In this intriguing book, distinguished Spanish author Rosa Montero explores how writers and other artists create, and the extent to which their eccentricity, sometimes insanity, is a necessary part of that process. Imagination, fact and fiction, neuroscientific research, her own memories and those of other creative artists are woven together in Montero’s inimitable way to produce a brilliant, quirky reflection on the relationship between creativity and madness. The Danger of Being Sane is a hard-to-classify book that considers whether writing and insanity are flip sides of the same coin. This is a must-read essay by one of Spain’s most well-known writers.
I’ve always known that something inside my head wasn’t right. When I was six or seven, every night before falling asleep, I’d ask my mother to hide a small ornament we had in the house, a horrendous little copper cooking pot, a typical item found in cheap souvenir shops, or maybe even a gift from a restaurant. I asked her to do it, not because the ugliness of the pot made me uncomfortable – that might have seemed a bit odd but, in a sense, discerning – but because I’d read somewhere that copper was poisonous and I was afraid that I’d sleepwalk in the middle of the night and start licking the pot. I don’t really know how such an idea could have come to me – added to which I’ve never been a sleepwalker. Even back then, it struck me as a little weird, but that didn’t stop me from being able to visualise myself quite clearly running my tongue up and down the metal and, terrified as a result, actually asking my mother to please, please, please keep hiding the object in some out-of- the-way spot, a different place each time if she could, so it would be impossible for me to find it. My imagination, as you can see, has always had a mind of its own. And my wonderful mother agreed gravely and promised to hide the pot really well. She magically understood children; moreover, I now think it likely that similar things occurred to her when she was little. Because she also had a flighty mind.
To top it all, as an adult I found out that copper isn’t toxic; it’s not even very poisonous. It can be harmful, of course, but only in large, prolonged doses, and the early symptoms are little more than diarrhoea and nausea. I could have sucked that wretched pot for a long time without anything occurring. This sort of thing happens very often: you get older, and one day you suddenly find out that something you firmly believed as a child is not true or is nonsense. Life is a constant rewriting of yesterday. A deconstruction of childhood.
One of the good things I have discovered over time is that being weird is not at all unusual, despite what the word seems to suggest. In point of fact, what is really rare is to be normal. Research carried out in the Department of Psychology at Yale University in Connecticut and published in 2018, confirmed something which, if you think about it, is self-evident: normality doesn’t exist. Because the notion of normal is a statistical construction which derives from the most common.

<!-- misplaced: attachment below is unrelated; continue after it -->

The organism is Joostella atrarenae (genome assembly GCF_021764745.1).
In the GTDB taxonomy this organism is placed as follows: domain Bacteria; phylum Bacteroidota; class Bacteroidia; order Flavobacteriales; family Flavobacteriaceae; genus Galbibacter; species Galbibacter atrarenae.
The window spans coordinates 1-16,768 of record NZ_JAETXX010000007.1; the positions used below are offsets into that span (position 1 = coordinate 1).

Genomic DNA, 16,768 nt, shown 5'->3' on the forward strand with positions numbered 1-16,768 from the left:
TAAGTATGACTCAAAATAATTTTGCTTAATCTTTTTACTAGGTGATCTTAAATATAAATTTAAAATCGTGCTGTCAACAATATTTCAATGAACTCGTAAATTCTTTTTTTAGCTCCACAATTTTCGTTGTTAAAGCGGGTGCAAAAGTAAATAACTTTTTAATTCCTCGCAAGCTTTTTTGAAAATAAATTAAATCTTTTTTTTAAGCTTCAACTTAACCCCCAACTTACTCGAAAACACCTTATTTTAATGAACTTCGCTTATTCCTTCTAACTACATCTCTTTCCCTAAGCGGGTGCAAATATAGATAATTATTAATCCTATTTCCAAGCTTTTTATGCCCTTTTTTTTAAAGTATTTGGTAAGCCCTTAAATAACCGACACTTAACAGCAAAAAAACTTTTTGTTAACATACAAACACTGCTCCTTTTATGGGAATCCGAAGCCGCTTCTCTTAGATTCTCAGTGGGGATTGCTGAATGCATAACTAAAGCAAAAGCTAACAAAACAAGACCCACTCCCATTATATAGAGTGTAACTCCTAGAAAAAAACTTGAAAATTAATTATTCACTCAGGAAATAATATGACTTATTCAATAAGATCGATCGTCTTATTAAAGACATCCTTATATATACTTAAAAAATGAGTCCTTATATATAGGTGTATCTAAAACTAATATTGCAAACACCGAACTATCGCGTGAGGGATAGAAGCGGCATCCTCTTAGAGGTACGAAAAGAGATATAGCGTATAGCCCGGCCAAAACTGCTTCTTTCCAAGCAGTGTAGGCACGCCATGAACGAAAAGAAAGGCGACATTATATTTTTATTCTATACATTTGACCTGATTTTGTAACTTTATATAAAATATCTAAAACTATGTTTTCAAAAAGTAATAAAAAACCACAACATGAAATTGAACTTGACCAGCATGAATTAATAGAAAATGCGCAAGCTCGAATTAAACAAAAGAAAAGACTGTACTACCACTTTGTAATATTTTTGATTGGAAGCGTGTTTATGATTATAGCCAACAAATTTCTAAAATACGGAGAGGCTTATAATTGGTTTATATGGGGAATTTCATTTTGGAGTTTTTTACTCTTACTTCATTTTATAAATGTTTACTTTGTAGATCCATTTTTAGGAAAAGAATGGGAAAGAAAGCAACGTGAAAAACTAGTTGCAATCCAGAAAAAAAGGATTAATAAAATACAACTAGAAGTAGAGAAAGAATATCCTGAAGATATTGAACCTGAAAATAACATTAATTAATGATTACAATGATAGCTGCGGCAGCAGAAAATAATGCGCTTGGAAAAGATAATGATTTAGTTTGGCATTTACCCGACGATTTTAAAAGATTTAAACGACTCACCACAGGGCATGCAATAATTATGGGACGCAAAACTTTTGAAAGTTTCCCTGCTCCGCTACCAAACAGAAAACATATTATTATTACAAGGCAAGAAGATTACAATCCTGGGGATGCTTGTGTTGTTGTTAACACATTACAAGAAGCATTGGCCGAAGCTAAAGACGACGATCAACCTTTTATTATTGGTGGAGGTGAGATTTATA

To start with, the fact that something is less frequent doesn’t imply a pathological abnormality. Take, for example, being left-handed – only between ten and seventeen percent of the world’s population are left-handed. In addition, since the ideal model of a normal individual is constructed as the average of several characteristics, there ought not to be a single person on the planet who scores exactly that average in all the values. Deep in our hearts, we all hide some divergence. We are all weird beings although, clearly, some of us are more peculiar than others.
I would even say that being a little bit stranger than usual is not uncommon either. In fact, it often crops up in people who are creative (in the widest sense of the word), among artists of every sort, good or bad. That’s precisely what this book is about – the relationship between creativity and a certain eccentricity. It explores the idea that creativity has something to do with delusion; if being an artist makes you more prone to mental instability, as has been suspected since the beginning of time: ‘There is no great genius without some touch of madness,’ said Seneca. And Diderot: ‘Oh! how near are genius and madness!’.
Translated by Lilit Žekulin Thwaites
From El peligro de estar cuerda
(‘The Danger of Being Sane’)
by Rosa Montero
Translated by Lilit Ž̌ekulin Thwaites
Published by Seix Barral (Planeta) (2022)
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Rosa Montero is a Spanish journalist and author of contemporary fiction. She began working for El País in 1976, and was the first woman to receive the Manuel del Arco award for her work. In 1979, she published her first novel, Crónica del desamor, and has continued writing since, publishing a large oeuvre of novels for which she has won several awards.
Lilit Žekulin Thwaites is an award-winning translator of contemporary Spanish literature, including Antonio Iturbe’s The Librarian of Auschwitz, and works by Rosa Montero. She is currently President of the Australian Association for Literary Translation, and received Spain’s Order of Civil Merit for her promotion of Spanish literatures and cultures.